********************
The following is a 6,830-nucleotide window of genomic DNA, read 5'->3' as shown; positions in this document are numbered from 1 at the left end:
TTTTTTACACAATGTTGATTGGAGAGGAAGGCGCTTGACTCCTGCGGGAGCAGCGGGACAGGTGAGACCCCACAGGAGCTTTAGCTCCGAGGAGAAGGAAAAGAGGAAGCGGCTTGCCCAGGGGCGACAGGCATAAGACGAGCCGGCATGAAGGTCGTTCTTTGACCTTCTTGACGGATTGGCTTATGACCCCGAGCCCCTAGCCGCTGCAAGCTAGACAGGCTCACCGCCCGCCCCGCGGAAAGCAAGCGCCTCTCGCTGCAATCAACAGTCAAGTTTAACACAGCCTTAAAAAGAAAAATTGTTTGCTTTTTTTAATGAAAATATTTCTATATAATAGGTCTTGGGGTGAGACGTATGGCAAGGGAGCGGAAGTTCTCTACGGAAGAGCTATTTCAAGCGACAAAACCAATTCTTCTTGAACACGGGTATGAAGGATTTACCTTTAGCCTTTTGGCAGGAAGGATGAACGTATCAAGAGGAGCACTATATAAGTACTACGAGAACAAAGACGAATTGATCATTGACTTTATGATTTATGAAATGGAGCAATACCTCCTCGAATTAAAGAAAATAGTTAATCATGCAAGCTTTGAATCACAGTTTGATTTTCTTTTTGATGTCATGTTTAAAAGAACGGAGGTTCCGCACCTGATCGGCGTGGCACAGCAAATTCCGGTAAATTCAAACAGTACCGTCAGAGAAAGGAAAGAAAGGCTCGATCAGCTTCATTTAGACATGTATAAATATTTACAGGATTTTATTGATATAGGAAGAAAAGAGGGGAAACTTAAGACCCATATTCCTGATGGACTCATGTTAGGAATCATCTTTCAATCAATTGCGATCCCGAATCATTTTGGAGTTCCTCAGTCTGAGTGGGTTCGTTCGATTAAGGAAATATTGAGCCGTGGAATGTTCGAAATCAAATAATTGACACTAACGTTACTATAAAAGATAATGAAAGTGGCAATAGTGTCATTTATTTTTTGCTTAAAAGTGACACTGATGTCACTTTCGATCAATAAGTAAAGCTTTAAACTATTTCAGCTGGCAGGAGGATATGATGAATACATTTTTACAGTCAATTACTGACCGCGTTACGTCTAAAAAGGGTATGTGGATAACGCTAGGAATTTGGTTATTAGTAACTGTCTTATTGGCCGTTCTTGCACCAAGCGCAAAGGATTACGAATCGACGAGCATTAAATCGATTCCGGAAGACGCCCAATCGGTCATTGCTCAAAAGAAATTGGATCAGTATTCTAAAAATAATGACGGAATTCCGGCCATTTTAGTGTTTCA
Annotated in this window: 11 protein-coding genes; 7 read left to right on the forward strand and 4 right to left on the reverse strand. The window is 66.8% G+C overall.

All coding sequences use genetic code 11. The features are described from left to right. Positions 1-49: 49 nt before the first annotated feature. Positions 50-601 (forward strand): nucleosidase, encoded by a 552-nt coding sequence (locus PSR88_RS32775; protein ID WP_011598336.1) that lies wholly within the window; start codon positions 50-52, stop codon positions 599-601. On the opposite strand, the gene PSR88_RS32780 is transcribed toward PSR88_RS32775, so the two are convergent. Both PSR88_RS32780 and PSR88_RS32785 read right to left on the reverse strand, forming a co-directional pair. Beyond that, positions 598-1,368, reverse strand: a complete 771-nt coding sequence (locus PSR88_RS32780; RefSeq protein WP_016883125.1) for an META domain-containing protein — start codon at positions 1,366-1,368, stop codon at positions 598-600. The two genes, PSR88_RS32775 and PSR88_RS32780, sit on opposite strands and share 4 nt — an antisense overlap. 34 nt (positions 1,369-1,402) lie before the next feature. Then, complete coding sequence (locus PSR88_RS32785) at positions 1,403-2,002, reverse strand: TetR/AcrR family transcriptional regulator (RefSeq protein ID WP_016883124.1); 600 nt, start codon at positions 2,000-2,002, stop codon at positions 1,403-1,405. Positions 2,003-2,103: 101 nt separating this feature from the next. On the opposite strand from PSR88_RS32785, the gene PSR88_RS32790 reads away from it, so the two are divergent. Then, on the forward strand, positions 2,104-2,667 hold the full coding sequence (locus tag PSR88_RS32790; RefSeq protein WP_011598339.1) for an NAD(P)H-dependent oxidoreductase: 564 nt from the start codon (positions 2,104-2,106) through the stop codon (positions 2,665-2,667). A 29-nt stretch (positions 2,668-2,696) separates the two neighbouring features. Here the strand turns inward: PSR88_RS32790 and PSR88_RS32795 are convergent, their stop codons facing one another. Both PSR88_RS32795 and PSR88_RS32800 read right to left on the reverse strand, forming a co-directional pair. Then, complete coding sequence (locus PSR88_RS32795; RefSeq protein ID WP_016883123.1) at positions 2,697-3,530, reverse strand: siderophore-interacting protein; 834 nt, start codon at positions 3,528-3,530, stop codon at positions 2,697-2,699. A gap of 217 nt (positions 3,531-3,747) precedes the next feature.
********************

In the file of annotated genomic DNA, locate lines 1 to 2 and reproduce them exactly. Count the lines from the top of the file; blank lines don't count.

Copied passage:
The following is a 6,830-nucleotide window of genomic DNA, read 5'->3' as shown; positions in this document are numbered from 1 at the left end:
TTTTTTACACAATGTTGATTGGAGAGGAAGGCGCTTGACTCCTGCGGGAGCAGCGGGACAGGTGAGACCCCACAGGAGCTTTAGCTCCGAGGAGAAGGAAAAGAGGAAGCGGCTTGCCCAGGGGCGACAGGCATAAGACGAGCCGGCATGAAGGTCGTTCTTTGACCTTCTTGACGGATTGGCTTATGACCCCGAGCCCCTAGCCGCTGCAAGCTAGACAGGCTCACCGCCCGCCCCGCGGAAAGCAAGCGCCTCTCGCTGCAATCAACAGTCAAGTTTAACACAGCCTTAAAAAGAAAAATTGTTTGCTTTTTTTAATGAAAATATTTCTATATAATAGGTCTTGGGGTGAGACGTATGGCAAGGGAGCGGAAGTTCTCTACGGAAGAGCTATTTCAAGCGACAAAACCAATTCTTCTTGAACACGGGTATGAAGGATTTACCTTTAGCCTTTTGGCAGGAAGGATGAACGTATCAAGAGGAGCACTATATAAGTACTACGAGAACAAAGACGAATTGATCATTGACTTTATGATTTATGAAATGGAGCAATACCTCCTCGAATTAAAGAAAATAGTTAATCATGCAAGCTTTGAATCACAGTTTGATTTTCTTTTTGATGTCATGTTTAAAAGAACGGAGGTTCCGCACCTGATCGGCGTGGCACAGCAAATTCCGGTAAATTCAAACAGTACCGTCAGAGAAAGGAAAGAAAGGCTCGATCAGCTTCATTTAGACATGTATAAATATTTACAGGATTTTATTGATATAGGAAGAAAAGAGGGGAAACTTAAGACCCATATTCCTGATGGACTCATGTTAGGAATCATCTTTCAATCAATTGCGATCCCGAATCATTTTGGAGTTCCTCAGTCTGAGTGGGTTCGTTCGATTAAGGAAATATTGAGCCGTGGAATGTTCGAAATCAAATAATTGACACTAACGTTACTATAAAAGATAATGAAAGTGGCAATAGTGTCATTTATTTTTTGCTTAAAAGTGACACTGATGTCACTTTCGATCAATAAGTAAAGCTTTAAACTATTTCAGCTGGCAGGAGGATATGATGAATACATTTTTACAGTCAATTACTGACCGCGTTACGTCTAAAAAGGGTATGTGGATAACGCTAGGAATTTGGTTATTAGTAACTGTCTTATTGGCCGTTCTTGCACCAAGCGCAAAGGATTACGAATCGACGAGCATTAAATCGATTCCGGAAGACGCCCAATCGGTCATTGCTCAAAAGAAATTGGATCAGTATTCTAAAAATAATGACGGAATTCCGGCCATTTTAGTGTTTCA